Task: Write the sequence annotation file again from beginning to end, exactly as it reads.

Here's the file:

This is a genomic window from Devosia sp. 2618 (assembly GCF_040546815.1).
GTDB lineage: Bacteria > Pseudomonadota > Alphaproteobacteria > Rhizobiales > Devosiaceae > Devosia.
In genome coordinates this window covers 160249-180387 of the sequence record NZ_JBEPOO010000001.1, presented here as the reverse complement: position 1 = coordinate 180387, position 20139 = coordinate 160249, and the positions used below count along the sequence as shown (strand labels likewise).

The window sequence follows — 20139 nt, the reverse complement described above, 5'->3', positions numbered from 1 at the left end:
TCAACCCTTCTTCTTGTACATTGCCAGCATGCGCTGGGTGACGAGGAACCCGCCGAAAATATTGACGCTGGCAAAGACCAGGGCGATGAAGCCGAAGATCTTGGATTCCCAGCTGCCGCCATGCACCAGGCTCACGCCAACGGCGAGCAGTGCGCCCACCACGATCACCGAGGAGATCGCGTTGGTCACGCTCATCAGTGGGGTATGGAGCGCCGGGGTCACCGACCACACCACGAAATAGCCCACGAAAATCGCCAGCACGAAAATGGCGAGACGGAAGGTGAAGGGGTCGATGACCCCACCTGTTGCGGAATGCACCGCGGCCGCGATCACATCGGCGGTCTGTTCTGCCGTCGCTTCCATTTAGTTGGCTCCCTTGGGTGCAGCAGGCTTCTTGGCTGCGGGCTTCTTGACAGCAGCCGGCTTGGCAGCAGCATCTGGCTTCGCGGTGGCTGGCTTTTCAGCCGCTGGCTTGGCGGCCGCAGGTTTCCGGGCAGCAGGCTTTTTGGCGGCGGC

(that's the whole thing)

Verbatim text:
This is a genomic window from Devosia sp. 2618 (assembly GCF_040546815.1).
GTDB lineage: Bacteria > Pseudomonadota > Alphaproteobacteria > Rhizobiales > Devosiaceae > Devosia.
In genome coordinates this window covers 160249-180387 of the sequence record NZ_JBEPOO010000001.1, presented here as the reverse complement: position 1 = coordinate 180387, position 20139 = coordinate 160249, and the positions used below count along the sequence as shown (strand labels likewise).

The window sequence follows — 20139 nt, the reverse complement described above, 5'->3', positions numbered from 1 at the left end:
TCAACCCTTCTTCTTGTACATTGCCAGCATGCGCTGGGTGACGAGGAACCCGCCGAAAATATTGACGCTGGCAAAGACCAGGGCGATGAAGCCGAAGATCTTGGATTCCCAGCTGCCGCCATGCACCAGGCTCACGCCAACGGCGAGCAGTGCGCCCACCACGATCACCGAGGAGATCGCGTTGGTCACGCTCATCAGTGGGGTATGGAGCGCCGGGGTCACCGACCACACCACGAAATAGCCCACGAAAATCGCCAGCACGAAAATGGCGAGACGGAAGGTGAAGGGGTCGATGACCCCACCTGTTGCGGAATGCACCGCGGCCGCGATCACATCGGCGGTCTGTTCTGCCGTCGCTTCCATTTAGTTGGCTCCCTTGGGTGCAGCAGGCTTCTTGGCTGCGGGCTTCTTGACAGCAGCCGGCTTGGCAGCAGCATCTGGCTTCGCGGTGGCTGGCTTTTCAGCCGCTGGCTTGGCGGCCGCAGGTTTCCGGGCAGCAGGCTTTTTGGCGGCGGC